Quick and very delicious orange and coconut cake


(first attempt)


(improved version: taller, lighter)

Last Monday, first glorious sunny day of our belated spring, and blessed bank holiday, my sister came over for lunch with her three little angels. Her visit is normally the excuse I need to turn the kitchen upside down trying out new dishes. Her entire family are great food lovers, even the youngest boy at 10, with the refined palate of a 42 year old Parisian aristocrat. This time,


though, I was feeling a bit delicate with a mild hangover, and so didn’t wake up at the crazy time I tend to when there’s a big lunch at home. So, amidst the mad rush of rolling out pasta and whisking meringues (I did not photograph anything at all and may have to do a second run of the same lunch for the benefit of this blog), my dear sibling calls me to remind me that the kids are no longer allowed soft drinks. Which I think it’s a lovely idea, since I find them repellent (the drinks, that is), but it also implied that they were expecting special kiddies drinks. You see, I am a water or wine drinker. When it comes to drinks, I think Jesus had the right idea. Keep it simple and classic. But I am assured that young kids don’t really go for water, and should ideally be kept away from alcohol until they are old enough to vote – the memory of childhood holidays, with the free flowing tavern wine diluted in lemonade is one I am encouraged to repress when with her family. And so I ran like the wind (to Tesco, I’m afraid. I was running out of time) and bought approximately 2 billion Jaffa oranges. I can never really tell with oranges how  juicy they are, and also they had a 3 for 1 offer, so I went for it. And now I am left with at least one and a half billion of the lovely fruit piled up in my kitchen. To juice, peel, eat, and live off duck al’orange for the rest of the decade.


Perfect chance, then, to try this orange and coconut cake recipe I have kept – unused –  from the back of a pack of sugar for about a lifetime. It’s a sort of a chiffon cake, with that beautiful texture ready to hold liberal amounts of syrup poured over it.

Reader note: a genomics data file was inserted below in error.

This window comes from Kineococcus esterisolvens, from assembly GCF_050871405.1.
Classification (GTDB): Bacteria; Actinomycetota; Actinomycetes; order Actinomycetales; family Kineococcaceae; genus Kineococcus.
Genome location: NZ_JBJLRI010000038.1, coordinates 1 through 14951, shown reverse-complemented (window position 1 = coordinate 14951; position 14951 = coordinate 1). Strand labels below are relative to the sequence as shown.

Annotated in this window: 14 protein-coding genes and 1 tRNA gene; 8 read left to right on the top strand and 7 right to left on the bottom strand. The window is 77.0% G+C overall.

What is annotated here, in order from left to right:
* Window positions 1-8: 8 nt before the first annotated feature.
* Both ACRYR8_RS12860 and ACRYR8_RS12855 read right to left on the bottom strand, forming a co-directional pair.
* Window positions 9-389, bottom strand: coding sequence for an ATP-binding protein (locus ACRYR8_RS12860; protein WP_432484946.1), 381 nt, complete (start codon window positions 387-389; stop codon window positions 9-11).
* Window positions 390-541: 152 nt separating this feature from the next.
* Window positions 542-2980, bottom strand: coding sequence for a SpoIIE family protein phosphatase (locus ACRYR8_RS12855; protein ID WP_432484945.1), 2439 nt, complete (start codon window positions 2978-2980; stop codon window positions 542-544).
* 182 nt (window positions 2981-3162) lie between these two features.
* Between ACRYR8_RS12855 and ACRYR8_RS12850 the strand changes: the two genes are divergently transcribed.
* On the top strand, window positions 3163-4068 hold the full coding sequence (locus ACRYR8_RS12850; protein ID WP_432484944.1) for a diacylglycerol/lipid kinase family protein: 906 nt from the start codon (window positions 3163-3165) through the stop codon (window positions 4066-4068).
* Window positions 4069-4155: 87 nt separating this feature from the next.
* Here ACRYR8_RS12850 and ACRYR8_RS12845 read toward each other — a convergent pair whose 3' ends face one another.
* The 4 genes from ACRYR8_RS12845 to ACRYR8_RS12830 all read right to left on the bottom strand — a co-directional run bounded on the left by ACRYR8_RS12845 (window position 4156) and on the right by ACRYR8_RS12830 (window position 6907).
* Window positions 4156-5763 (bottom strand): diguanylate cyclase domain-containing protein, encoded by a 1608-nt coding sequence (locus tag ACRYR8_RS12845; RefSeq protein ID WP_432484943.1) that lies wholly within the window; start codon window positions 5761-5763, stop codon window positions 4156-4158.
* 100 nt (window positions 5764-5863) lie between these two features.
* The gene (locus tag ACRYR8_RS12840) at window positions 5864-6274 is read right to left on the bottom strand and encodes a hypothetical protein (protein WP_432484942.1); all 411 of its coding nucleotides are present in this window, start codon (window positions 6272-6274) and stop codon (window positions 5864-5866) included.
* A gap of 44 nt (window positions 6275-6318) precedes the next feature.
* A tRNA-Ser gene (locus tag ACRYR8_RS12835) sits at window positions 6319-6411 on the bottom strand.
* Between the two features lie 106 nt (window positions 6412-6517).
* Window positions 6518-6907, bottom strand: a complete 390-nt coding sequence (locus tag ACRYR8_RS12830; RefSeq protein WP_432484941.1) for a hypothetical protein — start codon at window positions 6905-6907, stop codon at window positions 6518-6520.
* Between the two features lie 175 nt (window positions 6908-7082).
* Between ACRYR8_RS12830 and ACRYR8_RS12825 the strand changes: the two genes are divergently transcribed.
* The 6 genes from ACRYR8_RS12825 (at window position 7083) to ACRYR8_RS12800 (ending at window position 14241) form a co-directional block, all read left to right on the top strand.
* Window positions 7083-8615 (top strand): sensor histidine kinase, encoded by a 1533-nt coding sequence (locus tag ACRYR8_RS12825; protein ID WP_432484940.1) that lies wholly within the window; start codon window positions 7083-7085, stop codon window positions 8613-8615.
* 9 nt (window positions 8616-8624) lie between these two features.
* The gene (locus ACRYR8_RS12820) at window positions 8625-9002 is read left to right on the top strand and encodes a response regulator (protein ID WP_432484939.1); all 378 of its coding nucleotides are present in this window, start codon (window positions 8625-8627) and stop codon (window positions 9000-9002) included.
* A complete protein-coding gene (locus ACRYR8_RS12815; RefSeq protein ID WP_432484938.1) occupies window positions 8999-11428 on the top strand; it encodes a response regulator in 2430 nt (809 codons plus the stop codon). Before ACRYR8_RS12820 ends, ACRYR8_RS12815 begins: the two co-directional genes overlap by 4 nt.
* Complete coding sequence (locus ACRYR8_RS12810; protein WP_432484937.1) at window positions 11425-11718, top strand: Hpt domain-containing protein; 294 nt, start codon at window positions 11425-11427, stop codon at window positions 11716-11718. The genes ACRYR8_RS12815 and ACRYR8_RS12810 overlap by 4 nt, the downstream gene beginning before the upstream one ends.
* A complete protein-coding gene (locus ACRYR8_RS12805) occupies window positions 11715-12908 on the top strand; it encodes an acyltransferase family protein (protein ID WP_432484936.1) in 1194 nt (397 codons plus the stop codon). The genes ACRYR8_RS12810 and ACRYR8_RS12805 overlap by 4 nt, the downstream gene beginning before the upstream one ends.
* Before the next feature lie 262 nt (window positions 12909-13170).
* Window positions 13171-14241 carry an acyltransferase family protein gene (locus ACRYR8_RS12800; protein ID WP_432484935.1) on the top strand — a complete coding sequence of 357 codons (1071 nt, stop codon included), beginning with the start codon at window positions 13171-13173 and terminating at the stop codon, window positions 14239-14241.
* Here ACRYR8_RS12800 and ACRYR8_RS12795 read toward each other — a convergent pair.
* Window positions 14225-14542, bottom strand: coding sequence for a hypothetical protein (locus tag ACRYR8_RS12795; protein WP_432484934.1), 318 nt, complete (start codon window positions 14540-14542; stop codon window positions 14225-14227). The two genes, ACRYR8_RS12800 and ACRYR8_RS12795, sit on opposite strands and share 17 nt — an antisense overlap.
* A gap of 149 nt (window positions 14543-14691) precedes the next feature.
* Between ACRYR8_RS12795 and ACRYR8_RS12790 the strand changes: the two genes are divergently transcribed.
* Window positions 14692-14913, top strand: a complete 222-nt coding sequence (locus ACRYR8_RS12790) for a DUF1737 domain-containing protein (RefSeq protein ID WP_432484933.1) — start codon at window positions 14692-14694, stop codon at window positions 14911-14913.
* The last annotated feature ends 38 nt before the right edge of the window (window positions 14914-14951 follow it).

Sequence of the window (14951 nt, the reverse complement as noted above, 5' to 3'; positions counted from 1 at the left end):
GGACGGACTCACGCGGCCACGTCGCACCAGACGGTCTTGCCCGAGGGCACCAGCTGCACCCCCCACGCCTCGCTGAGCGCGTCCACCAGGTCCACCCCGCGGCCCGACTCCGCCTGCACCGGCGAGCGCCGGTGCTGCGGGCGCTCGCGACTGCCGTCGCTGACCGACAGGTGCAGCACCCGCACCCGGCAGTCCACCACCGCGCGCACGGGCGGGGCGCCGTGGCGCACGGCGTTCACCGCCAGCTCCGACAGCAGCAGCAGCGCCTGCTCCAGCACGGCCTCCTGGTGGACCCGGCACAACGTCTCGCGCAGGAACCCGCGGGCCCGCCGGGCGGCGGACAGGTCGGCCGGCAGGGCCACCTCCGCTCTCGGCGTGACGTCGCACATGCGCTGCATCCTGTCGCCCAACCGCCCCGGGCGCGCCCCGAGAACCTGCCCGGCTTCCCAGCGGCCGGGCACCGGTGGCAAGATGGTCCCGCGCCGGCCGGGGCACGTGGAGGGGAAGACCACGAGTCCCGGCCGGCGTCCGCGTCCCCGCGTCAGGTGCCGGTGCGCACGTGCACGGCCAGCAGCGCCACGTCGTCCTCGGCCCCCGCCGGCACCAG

I’ve tried once, then adapted a bit next day, as I found it took way too much flour, and the recommended 45 minutes in the oven was also too long. The photos are a mixture of both versions: the flatter one heavier on the flour, but still good, if a little bit dry for my taste. The second one works best for me. It is taller, incredibly delicate and and I swear it was lighter and moister the next day. If you want your house to smell like sweet heaven in a very short time, this is the one for you. No creaming of butter, not much preparation time at all, and the fragrance of happy angels flying around in your kitchen.

I’d have loved to cover it with freshly grated coconut, but sadly, it was a weekday, and I do live in London. To find a fresh coconut, then break it up and scrape it, it would probably have taken a tad too much effort. But the shredded coconut from a packet is too dry to use raw. And so the billion oranges stared me in the face and offered the solution: moisten the dry coconut with some orange juice, woman! It worked a treat.


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I was planning to take the cake intact to work the next day, but I’m afraid the sweet orangey smell drove me out of my mind, so a good quarter of it was missing when it finally got there.

Next time, I may try to add a bit or Grand Marnier in the syrup for a slightly more grown up version.

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Orange and coconut cake:

For the cake:

  • 240g caster sugar
  • Zest of 2 oranges
  • 4 eggs, separated
  • 200ml vegetable oil
  • 160 g all purpose flour
  • 1 tbsp baking powder
  • 50g shredded coconut, unsweetened


  • Juice of 2 oranges
  • 2 tbsp caster sugar
  1. Cream the sugar, oil and egg yolks. I used a handheld mixer for about 3 minutes, until the mixture looked creamy enough.
  2. Add: flour, about half the coconut and the baking powder. Mix by hand with a large spoon. You’ll get a very dense dough, thick enough for a spoon to stand on it – see photo.
  3. Beat the egg whites until soft peaks form.
  4. Mix in a couple of spoonfuls of the egg whites to losen the dough a bit. Fold in the rest of the egg whites.
  5. For a tall cake: Grease a 20cm (8inch) with oil and dust it with flour. Pour the cake mixture into it.
  6. 180C on an electric fan oven (slightly hotter if you have a gas oven) for not more than 30 – 35 min, or as soon as it passes the toothpick test.
  7. Make the syrup: mix the orange juice with sugar and bring it to the boil. Remove it and use it on the warm cake. (pierce a few holes on the surface of the cake first)
  8. Mix the remaining coconut with a few spoonfuls of orange juice and cover the cake with the wet coconut.


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